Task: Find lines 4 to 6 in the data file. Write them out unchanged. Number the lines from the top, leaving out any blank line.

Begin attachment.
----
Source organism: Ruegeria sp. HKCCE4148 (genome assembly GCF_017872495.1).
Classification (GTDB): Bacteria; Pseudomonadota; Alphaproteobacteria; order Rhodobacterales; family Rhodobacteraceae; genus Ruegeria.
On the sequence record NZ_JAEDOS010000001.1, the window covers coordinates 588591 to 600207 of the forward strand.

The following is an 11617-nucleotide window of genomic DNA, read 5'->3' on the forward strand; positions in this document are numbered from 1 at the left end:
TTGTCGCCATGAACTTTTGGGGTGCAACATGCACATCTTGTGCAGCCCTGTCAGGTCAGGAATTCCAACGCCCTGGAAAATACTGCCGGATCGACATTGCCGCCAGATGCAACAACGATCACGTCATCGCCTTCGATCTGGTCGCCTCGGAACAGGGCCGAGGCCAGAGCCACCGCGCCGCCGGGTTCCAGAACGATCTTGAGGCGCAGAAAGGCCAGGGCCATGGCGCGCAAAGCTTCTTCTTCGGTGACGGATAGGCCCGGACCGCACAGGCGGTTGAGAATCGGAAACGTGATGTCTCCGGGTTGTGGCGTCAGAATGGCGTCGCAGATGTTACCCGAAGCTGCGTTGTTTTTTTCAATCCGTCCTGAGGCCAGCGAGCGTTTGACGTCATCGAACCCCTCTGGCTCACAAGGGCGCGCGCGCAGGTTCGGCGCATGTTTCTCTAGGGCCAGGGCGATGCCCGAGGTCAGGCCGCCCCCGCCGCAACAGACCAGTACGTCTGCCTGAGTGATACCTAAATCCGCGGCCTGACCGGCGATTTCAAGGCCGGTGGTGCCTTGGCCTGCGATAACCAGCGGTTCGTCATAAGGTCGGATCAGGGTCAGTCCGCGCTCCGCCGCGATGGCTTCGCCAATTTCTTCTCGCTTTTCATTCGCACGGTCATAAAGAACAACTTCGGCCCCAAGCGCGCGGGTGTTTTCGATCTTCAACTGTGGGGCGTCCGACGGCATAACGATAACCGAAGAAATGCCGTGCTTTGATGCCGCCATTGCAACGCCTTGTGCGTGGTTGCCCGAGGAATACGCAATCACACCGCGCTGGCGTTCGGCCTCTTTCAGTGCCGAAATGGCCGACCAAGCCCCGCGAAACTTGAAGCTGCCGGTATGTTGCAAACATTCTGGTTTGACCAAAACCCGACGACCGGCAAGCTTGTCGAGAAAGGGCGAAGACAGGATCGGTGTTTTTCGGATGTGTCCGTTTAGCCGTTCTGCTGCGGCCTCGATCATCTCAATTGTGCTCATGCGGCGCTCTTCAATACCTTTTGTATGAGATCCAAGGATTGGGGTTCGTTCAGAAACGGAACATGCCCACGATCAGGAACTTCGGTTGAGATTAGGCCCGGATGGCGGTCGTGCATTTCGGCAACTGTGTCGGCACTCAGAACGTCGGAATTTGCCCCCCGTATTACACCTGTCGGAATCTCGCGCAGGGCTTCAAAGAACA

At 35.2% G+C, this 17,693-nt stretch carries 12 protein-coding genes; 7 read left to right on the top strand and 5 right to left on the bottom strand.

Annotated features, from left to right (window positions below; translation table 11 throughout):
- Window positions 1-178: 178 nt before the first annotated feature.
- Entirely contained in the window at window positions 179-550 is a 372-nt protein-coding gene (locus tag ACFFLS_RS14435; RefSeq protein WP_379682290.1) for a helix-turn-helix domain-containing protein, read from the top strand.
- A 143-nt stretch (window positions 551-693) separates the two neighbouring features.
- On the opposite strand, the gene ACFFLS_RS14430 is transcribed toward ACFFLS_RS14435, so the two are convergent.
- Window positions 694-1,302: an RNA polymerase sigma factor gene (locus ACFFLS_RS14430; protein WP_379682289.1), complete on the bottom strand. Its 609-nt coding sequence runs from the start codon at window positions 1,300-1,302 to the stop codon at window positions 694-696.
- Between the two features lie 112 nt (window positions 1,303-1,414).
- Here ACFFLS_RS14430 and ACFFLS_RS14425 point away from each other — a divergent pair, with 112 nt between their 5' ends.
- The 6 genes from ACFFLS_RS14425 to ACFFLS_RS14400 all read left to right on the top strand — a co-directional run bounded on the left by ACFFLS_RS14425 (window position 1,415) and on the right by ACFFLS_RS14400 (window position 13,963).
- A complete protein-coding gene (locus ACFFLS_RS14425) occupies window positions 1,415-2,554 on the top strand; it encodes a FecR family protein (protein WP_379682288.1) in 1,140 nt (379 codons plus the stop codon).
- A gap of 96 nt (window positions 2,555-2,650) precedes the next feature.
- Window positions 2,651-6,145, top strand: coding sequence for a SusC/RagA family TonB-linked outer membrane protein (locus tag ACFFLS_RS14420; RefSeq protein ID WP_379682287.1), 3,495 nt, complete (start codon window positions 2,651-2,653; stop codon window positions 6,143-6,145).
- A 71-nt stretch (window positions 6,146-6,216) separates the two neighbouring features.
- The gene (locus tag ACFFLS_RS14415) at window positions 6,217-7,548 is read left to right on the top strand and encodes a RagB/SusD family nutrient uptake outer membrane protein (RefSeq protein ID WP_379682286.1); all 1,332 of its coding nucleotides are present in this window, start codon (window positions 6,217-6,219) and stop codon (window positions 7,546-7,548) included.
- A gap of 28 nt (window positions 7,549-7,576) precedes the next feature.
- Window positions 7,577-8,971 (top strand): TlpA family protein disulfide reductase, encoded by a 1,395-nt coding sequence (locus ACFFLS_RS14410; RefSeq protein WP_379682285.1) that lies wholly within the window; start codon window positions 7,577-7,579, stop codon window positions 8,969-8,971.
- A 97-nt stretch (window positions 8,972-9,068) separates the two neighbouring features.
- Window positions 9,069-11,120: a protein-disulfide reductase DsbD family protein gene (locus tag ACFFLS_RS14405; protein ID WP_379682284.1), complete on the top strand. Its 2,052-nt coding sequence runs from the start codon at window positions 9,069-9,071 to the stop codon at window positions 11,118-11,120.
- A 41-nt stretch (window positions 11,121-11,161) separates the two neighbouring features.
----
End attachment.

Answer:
The following is an 11617-nucleotide window of genomic DNA, read 5'->3' on the forward strand; positions in this document are numbered from 1 at the left end:
TTGTCGCCATGAACTTTTGGGGTGCAACATGCACATCTTGTGCAGCCCTGTCAGGTCAGGAATTCCAACGCCCTGGAAAATACTGCCGGATCGACATTGCCGCCAGATGCAACAACGATCACGTCATCGCCTTCGATCTGGTCGCCTCGGAACAGGGCCGAGGCCAGAGCCACCGCGCCGCCGGGTTCCAGAACGATCTTGAGGCGCAGAAAGGCCAGGGCCATGGCGCGCAAAGCTTCTTCTTCGGTGACGGATAGGCCCGGACCGCACAGGCGGTTGAGAATCGGAAACGTGATGTCTCCGGGTTGTGGCGTCAGAATGGCGTCGCAGATGTTACCCGAAGCTGCGTTGTTTTTTTCAATCCGTCCTGAGGCCAGCGAGCGTTTGACGTCATCGAACCCCTCTGGCTCACAAGGGCGCGCGCGCAGGTTCGGCGCATGTTTCTCTAGGGCCAGGGCGATGCCCGAGGTCAGGCCGCCCCCGCCGCAACAGACCAGTACGTCTGCCTGAGTGATACCTAAATCCGCGGCCTGACCGGCGATTTCAAGGCCGGTGGTGCCTTGGCCTGCGATAACCAGCGGTTCGTCATAAGGTCGGATCAGGGTCAGTCCGCGCTCCGCCGCGATGGCTTCGCCAATTTCTTCTCGCTTTTCATTCGCACGGTCATAAAGAACAACTTCGGCCCCAAGCGCGCGGGTGTTTTCGATCTTCAACTGTGGGGCGTCCGACGGCATAACGATAACCGAAGAAATGCCGTGCTTTGATGCCGCCATTGCAACGCCTTGTGCGTGGTTGCCCGAGGAATACGCAATCACACCGCGCTGGCGTTCGGCCTCTTTCAGTGCCGAAATGGCCGACCAAGCCCCGCGAAACTTGAAGCTGCCGGTATGTTGCAAACATTCTGGTTTGACCAAAACCCGACGACCGGCAAGCTTGTCGAGAAAGGGCGAAGACAGGATCGGTGTTTTTCGGATGTGTCCGTTTAGCCGTTCTGCTGCGGCCTCGATCATCTCAATTGTGCTCATGCGGCGCTCTTCAATACCTTTTGTATGAGATCCAAGGATTGGGGTTCGTTCAGAAACGGAACATGCCCACGATCAGGAACTTCGGTTGAGATTAGGCCCGGATGGCGGTCGTGCATTTCGGCAACTGTGTCGGCACTCAGAACGTCGGAATTTGCCCCCCGTATTACACCTGTCGGAATCTCGCGCAGGGCTTCAAAGAACA

At 35.2% G+C, this 17,693-nt stretch carries 12 protein-coding genes; 7 read left to right on the top strand and 5 right to left on the bottom strand.